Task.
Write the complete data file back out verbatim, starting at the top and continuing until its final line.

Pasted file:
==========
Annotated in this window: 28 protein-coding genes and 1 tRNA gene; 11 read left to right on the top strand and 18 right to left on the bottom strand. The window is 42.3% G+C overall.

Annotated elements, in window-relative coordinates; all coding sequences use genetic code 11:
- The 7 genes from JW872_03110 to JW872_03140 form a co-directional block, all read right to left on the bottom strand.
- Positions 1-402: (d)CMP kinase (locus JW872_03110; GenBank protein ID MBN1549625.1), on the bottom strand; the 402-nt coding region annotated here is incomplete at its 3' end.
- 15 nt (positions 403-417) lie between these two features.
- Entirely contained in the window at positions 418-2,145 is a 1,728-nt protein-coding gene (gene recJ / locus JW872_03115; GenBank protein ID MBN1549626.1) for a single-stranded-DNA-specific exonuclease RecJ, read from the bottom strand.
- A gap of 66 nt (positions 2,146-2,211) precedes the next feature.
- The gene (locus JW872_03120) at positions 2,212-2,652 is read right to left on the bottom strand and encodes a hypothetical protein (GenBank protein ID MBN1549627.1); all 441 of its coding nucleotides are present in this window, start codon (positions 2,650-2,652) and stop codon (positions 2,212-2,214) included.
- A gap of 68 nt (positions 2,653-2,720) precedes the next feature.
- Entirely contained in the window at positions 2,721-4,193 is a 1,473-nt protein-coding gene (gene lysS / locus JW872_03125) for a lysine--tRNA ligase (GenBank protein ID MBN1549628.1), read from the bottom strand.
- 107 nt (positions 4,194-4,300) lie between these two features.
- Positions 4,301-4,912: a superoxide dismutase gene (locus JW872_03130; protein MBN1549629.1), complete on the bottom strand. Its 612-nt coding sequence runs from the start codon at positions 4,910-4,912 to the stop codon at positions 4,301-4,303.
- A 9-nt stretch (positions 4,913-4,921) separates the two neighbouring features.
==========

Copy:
Annotated in this window: 28 protein-coding genes and 1 tRNA gene; 11 read left to right on the top strand and 18 right to left on the bottom strand. The window is 42.3% G+C overall.

Annotated elements, in window-relative coordinates; all coding sequences use genetic code 11:
- The 7 genes from JW872_03110 to JW872_03140 form a co-directional block, all read right to left on the bottom strand.
- Positions 1-402: (d)CMP kinase (locus JW872_03110; GenBank protein ID MBN1549625.1), on the bottom strand; the 402-nt coding region annotated here is incomplete at its 3' end.
- 15 nt (positions 403-417) lie between these two features.
- Entirely contained in the window at positions 418-2,145 is a 1,728-nt protein-coding gene (gene recJ / locus JW872_03115; GenBank protein ID MBN1549626.1) for a single-stranded-DNA-specific exonuclease RecJ, read from the bottom strand.
- A gap of 66 nt (positions 2,146-2,211) precedes the next feature.
- The gene (locus JW872_03120) at positions 2,212-2,652 is read right to left on the bottom strand and encodes a hypothetical protein (GenBank protein ID MBN1549627.1); all 441 of its coding nucleotides are present in this window, start codon (positions 2,650-2,652) and stop codon (positions 2,212-2,214) included.
- A gap of 68 nt (positions 2,653-2,720) precedes the next feature.
- Entirely contained in the window at positions 2,721-4,193 is a 1,473-nt protein-coding gene (gene lysS / locus JW872_03125) for a lysine--tRNA ligase (GenBank protein ID MBN1549628.1), read from the bottom strand.
- 107 nt (positions 4,194-4,300) lie between these two features.
- Positions 4,301-4,912: a superoxide dismutase gene (locus JW872_03130; protein MBN1549629.1), complete on the bottom strand. Its 612-nt coding sequence runs from the start codon at positions 4,910-4,912 to the stop codon at positions 4,301-4,303.
- A 9-nt stretch (positions 4,913-4,921) separates the two neighbouring features.